IVINS — The spirit of solemnity and solidarity at the Southern Utah Veterans Home in Ivins was palpable Monday afternoon as the veteran resident and care facility held their annual Memorial Day program to honor the men and women who gave their lives in service to the United States.
It was an emotional program that paid tribute not only to those who died in combat but also veterans and spouses of veterans from the Southern Utah Veterans Home who have died this year; and those whose lives that have never been the same because of the service they gave.
Love for country and freedom was the prevailing theme of the afternoon and that theme was shown throughout the program beginning with the respectful posting of the colors by the 222nd Field Artillery, which also led guests in the Pledge of Allegiance.
The patriotic tone continued as Emmeline Condie, a dietary aid at the Southern Utah Veterans Home, sang “The Star Spangled Banner.” Guests in attendance began to join Condie in her song until everyone was singing the nation’s anthem.
Guest Speaker Lt. Col. Russell Warr, who has served in the Utah National Guard in military intelligence for 26 years, said he has seen a lot of sacrifice and loss and he asked the question: “Is that sacrifice and loss worth it?”
Warr said so many of those attending the day’s ceremonies have had their lives affected in one way or another by their service to America.
“You know we hear ‘freedom isn’t free’ but the United States is willing to pay that great cost to have the freedom for the citizens of this nation,” he said.
Expounding on his point, Warr said not many people will ever understand the sacrifices that are made so Americans can live as they do and have the freedoms they have.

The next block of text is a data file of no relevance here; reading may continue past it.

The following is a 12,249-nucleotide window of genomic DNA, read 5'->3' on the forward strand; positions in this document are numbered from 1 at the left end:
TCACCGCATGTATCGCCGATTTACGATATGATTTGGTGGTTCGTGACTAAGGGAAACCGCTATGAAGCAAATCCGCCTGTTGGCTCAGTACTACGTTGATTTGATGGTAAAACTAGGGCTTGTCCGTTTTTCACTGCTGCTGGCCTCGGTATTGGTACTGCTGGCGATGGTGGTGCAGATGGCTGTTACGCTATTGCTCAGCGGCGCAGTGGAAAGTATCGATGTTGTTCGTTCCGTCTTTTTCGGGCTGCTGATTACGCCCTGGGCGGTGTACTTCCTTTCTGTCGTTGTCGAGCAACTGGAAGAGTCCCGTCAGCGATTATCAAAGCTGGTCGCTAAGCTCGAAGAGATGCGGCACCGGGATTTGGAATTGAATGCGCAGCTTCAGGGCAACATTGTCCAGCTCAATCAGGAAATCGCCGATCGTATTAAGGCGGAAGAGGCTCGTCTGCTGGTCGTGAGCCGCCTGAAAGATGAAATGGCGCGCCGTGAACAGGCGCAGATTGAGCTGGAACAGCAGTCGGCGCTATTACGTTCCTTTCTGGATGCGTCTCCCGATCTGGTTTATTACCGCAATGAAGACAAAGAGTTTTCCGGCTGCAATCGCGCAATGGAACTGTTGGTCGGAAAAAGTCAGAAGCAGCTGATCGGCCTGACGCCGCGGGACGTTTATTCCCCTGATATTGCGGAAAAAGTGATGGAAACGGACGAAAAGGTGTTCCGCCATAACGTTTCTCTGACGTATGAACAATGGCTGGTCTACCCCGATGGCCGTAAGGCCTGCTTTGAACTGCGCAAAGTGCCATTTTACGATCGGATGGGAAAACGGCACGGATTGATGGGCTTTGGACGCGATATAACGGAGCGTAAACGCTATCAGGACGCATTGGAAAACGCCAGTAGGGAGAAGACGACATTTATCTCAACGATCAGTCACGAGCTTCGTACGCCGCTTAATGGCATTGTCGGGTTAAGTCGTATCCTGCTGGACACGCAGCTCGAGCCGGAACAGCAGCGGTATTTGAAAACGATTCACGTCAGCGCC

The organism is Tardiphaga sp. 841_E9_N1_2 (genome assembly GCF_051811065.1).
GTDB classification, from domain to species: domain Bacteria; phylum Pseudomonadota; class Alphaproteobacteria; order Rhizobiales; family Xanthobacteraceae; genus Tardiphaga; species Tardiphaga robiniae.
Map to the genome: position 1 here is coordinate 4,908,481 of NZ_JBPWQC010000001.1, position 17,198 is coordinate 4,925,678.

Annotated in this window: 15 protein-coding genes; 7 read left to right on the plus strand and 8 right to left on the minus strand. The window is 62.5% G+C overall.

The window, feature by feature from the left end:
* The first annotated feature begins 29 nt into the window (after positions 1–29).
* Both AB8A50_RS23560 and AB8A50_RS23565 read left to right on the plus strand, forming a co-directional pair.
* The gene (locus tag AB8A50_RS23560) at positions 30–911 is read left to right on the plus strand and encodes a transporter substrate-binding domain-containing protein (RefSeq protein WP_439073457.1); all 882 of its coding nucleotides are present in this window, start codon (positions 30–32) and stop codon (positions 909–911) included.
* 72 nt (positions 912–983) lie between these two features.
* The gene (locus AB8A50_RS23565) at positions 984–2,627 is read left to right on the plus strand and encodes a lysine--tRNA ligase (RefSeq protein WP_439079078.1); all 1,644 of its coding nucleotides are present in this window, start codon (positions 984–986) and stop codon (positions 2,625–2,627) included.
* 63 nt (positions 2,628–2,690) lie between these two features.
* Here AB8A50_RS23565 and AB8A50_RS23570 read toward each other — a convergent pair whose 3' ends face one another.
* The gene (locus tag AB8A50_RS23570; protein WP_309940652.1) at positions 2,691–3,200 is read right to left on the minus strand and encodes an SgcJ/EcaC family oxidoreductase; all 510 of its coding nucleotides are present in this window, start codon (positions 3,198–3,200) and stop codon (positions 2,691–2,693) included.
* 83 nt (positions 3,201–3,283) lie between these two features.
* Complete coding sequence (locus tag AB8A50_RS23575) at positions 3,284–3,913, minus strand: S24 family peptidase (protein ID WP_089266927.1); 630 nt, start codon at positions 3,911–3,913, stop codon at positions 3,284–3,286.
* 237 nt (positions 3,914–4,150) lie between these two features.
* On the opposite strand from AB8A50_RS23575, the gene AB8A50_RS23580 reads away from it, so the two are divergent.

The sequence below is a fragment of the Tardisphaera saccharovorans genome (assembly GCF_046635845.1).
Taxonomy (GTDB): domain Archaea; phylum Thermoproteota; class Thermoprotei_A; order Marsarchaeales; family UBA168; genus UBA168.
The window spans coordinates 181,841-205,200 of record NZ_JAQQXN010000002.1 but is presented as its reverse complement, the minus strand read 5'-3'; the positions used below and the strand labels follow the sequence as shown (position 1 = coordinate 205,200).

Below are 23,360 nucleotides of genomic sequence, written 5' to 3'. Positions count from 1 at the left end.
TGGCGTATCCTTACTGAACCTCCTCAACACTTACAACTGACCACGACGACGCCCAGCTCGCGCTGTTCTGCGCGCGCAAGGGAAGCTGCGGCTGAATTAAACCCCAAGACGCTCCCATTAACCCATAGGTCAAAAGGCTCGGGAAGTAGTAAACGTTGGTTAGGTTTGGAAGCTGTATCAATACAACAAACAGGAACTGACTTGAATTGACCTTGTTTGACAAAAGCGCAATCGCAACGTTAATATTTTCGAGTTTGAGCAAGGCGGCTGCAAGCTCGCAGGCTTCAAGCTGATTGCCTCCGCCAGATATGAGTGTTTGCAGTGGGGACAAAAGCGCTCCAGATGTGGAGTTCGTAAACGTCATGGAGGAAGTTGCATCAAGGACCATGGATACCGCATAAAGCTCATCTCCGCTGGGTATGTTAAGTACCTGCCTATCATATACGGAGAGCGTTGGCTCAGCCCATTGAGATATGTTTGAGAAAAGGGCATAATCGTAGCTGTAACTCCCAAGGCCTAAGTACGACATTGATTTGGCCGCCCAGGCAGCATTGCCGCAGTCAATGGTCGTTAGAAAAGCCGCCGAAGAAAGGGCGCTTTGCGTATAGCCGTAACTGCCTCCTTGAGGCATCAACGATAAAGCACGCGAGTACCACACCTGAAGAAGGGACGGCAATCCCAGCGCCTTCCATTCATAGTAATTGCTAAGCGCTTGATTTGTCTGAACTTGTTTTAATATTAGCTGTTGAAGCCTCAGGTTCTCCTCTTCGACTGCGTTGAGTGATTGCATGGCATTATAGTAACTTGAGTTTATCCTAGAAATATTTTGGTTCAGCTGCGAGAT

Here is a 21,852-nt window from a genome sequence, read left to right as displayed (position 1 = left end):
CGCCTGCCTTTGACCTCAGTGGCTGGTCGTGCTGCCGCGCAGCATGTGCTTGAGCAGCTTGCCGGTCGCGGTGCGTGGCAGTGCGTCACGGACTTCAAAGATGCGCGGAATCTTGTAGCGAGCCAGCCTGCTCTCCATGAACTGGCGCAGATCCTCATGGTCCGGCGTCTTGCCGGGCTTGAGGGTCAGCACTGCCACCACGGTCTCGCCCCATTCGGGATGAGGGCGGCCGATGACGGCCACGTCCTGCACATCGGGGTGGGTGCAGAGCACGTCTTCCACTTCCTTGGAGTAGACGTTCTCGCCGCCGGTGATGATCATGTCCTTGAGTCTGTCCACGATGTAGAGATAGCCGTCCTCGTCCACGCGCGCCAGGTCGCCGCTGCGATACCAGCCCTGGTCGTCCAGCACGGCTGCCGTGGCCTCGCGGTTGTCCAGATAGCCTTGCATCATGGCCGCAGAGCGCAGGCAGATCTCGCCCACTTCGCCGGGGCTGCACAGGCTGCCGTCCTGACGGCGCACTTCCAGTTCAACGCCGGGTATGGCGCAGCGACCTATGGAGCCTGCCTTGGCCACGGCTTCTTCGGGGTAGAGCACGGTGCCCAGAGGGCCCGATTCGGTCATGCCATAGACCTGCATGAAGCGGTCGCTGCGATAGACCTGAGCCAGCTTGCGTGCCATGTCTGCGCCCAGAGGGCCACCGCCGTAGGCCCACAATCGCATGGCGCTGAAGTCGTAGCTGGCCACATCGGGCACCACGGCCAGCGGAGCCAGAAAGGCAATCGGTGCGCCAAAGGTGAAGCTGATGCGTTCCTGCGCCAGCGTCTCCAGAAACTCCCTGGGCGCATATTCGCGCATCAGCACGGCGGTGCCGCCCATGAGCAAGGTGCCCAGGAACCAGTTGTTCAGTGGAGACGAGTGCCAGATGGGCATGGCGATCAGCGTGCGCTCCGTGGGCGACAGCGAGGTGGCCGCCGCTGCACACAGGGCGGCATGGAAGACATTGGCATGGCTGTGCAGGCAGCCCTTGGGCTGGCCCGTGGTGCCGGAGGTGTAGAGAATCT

While Memorial Day is set aside to honor those who gave the ultimate sacrifice, that of their lives, Warr also paid tribute to the veterans in the room who have given so much of themselves, often giving up important parts of their own lives for the cause of freedom.
“I thank everyone of you here who have served or sacrificed in any way,” Warr said.
Perhaps in answer to his own question Warr said in his address that because we have always fought for freedom rather than personal gain, monarchy or power, the sacrifices and losses are worth it.
“We fought for that liberty, our own families, our own homes, our own situations,” Warr said. “We want to live as God intended we live with that freedom that we have and that is still worth fighting for.”
Guests at the program were treated to a musical number by Jason Sah, director of orchestral strings at Tuacahn High School. Sah played Bach’s Suite No. 5 in C Minor and his hauntingly beautiful rendition had guests enthralled.
Following Sah, Vie Van Noy, director of community relations for the veterans home, read a list of names — 63 in all — of the residents, veterans and spouses of veterans, from the Southern Utah Veterans Home who passed away this year.
“Every year there is this feeling, you can almost come in and just sit and just feel a sense of patriotism and a sense of love. It’s as if they’re here,” Van Noy said of those who had passed. “It’s just a great opportunity to remember them and their service.”
A moment of silence was observed and “Taps” was played by Terry Dunne of American Legion Lester Keate Post 90 to end the program.
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